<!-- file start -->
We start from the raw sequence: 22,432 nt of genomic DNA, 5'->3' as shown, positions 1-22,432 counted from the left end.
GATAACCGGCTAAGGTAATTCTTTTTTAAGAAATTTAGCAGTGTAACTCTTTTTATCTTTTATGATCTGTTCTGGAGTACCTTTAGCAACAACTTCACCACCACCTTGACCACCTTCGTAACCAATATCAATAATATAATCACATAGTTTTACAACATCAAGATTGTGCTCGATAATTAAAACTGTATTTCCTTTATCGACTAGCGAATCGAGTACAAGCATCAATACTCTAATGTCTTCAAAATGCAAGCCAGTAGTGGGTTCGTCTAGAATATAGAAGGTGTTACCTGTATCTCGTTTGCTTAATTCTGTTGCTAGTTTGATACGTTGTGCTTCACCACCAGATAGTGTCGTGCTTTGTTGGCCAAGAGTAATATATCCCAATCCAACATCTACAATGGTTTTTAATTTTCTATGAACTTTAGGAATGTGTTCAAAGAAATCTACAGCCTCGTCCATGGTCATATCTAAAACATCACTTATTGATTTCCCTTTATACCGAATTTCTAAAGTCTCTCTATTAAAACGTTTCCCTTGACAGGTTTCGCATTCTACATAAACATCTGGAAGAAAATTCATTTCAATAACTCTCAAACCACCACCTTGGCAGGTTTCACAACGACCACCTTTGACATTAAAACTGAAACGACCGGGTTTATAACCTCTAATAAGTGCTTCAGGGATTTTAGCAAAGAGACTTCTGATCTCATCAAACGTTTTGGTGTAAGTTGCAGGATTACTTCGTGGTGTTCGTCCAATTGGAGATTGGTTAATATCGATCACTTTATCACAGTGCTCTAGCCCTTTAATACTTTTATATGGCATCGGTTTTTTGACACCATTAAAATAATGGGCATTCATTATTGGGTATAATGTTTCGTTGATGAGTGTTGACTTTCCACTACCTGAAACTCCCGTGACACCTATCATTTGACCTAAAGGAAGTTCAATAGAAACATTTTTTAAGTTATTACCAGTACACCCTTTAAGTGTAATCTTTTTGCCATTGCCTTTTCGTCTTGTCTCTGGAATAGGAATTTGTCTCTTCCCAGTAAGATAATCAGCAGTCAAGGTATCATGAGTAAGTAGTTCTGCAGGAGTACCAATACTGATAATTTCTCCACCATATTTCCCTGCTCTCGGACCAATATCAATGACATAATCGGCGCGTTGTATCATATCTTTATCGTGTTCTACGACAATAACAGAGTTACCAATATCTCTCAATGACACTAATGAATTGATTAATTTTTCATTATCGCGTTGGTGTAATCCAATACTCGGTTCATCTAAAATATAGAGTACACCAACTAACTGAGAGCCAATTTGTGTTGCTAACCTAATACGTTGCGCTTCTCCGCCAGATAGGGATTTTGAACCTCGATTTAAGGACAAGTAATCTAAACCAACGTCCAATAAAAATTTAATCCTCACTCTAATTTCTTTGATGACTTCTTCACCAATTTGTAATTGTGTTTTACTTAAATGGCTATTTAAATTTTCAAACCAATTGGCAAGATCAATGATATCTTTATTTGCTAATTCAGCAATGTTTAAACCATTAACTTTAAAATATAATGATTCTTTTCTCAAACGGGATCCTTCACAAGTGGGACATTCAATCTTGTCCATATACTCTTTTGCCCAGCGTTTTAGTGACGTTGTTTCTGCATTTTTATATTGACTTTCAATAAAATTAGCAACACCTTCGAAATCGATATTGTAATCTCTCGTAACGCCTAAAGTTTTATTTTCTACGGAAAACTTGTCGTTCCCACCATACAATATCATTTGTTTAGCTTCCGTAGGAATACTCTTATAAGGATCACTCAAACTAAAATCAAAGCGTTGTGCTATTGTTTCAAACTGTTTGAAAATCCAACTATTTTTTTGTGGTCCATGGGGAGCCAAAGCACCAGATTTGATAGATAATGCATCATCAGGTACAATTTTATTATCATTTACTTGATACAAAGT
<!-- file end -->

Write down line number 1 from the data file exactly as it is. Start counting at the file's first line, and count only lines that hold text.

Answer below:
We start from the raw sequence: 22,432 nt of genomic DNA, 5'->3' as shown, positions 1-22,432 counted from the left end.